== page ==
SHIP: Review - CIM CSS Alabama Armament Upgrade

Kit Review: Cottage Industries Models 1/96 scale Set AS-002; Naval Artillery Set for Revell Alabama Kit #5605; 117 parts(32 in tan resin,
83 white metal, etched brass, scale rope) price US$39.95; order via www.cottage-industries-models.com or via snipped-for-privacy@earthlink.net
Advantages: corrects serious problems with the armament of the 49-year- old Revell kit; provides accurate models of the four types of ship’s guns as well as missing items such as shot garlands, rammers, and water tubs
Disadvantages: wasn’t around first time I built the kit!
Rating: Highly Recommended
Recommendation: to anyone who has not yet built their kit or who wishes to correct the errors in the model
    Anyone who has followed my reviews over the years will recall that I picked up the last re-release of the CSS Alabama in 2000 and then the newly remolded copy of the USS Kearsarge from Revell of Germany in 2005. Having been busy doing armor reviews and writing armor articles, I had not gotten around to building either one but was happy to have them in my “stash”.
    But after reading recent articles about both kits, I found that where the kits were magnificent efforts for 1961-1962 they both left much to be desired from a historical standpoint. The CSS Alabama was unfortunately created by reworking the molds for the USS Kearsarge and as such left a lot to be desired, such as an incorrect deck plan and being about 1 3/8" too short in scale (but at over 37" few will note that detail!)
    With this kit Revell’s kit designers simply left the sprues from the USS Kearsarge kit in the same box, which was totally wrong. The Alabama was armed with guns purchased from English companies and carriages to match, none of which were compatible with those made by the US and used to outfit northern warships.
    Depending upon time frame, CSS Alabama was reported to have a single 7" Brook rifled pivot gun, either a 68 pdr or 110 pdr smoothbore pivot gun, four long 32 pdr Fawcett-Preston guns, two elderly 32 pdr 52 cwt guns, and later two 24 pound rifled guns captured from one of their prizes. (No firm evidence as to where or if the last two weapons were used.)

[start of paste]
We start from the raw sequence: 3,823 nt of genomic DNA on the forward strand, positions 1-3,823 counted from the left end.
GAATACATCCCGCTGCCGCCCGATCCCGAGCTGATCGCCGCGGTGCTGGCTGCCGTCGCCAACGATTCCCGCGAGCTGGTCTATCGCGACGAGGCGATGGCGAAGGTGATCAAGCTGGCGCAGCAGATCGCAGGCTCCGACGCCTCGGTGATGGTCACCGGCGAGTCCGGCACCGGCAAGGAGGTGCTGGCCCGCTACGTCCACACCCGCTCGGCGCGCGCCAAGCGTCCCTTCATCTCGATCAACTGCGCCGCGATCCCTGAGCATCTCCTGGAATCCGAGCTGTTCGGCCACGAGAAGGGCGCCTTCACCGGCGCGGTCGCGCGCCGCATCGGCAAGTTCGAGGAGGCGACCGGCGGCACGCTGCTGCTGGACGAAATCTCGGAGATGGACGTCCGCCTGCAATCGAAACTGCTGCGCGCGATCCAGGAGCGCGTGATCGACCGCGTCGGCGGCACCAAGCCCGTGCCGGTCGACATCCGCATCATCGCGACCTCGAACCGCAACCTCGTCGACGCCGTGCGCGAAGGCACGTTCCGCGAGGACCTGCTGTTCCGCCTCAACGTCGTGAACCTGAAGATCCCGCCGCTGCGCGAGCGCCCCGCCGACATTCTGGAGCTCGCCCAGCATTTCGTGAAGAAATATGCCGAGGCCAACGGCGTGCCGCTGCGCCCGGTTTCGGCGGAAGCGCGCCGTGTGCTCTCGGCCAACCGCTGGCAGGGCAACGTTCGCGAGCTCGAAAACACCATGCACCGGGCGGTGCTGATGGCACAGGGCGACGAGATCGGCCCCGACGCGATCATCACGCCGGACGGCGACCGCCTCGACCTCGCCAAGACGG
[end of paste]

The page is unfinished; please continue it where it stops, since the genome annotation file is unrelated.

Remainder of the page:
Cottage Industries Models, who specializes in American Civil War naval subjects, now also offers a nice set to fix the poor Alabama’s gun problems. This set came out along with the Kearsarge set about four years ago and provides the correct size, shape and number of guns for the ship as well as the essential accessories left out of the original by Revell.
    As the South used British design carriages, the resin carriages in the kit are completely different from those for the Dahlgrens in the Kearsarge kit. Each one comes with four basic parts and a large number of white metal parts – quoins, screw brakes, levers, friction brakes, brackets, etc. – to create neat little models of each gun in its own right. Note that the large smoothbore pivot gun (68 pound round shot, 110 pound shell) is shorter but chunkier than the similar 32 pound broadside guns; the parts come with cast tags on them but these may part during shipping.
    While this kit came with cast white metal eyebolts, the directions note that some kit parts such as the plastic eyebolts and blocks are used to fit the traversing and recoil ropes to the guns. Note that none of these guns are designed to “drop fit” and do not use the pin system Revell had on the original to permit the guns to swivel.
    Four of the side guns are now the long 32 pounders with four wheel truck carriages, whereas the other two are the stubby “light” 32 pounders which were the last of their type on British warships using the old 18th Century style of armament. They also come with white metal screw elevation accessories.
    Like the Kearsarge set it also includes rammers, shot and shell garlands, and water tubs for each gun mount which are essential and which Revell left out of the original kit. These are nicely done and even the lifting rings on the shells can be discerned.
    Directions are clear and straightforward and show when some kit items are to be used. Painting directions are also provided which differ from those in the Revell kit.
    The kit also comes with a small fret of etched brass levers and wrenches and a length of CIM’s “scale rope” which is very clean, smooth and nicely finished. (It beats the fuzzy stuff which comes in the kits!)
    Overall this set fixes the woeful armament of the CSS Alabama and gives it a totally unique appearance when compared to the USS Kearsarge. It’s worth the money and the effort to upgrade and separate these two Revell “twins!”
Cookie Sewell
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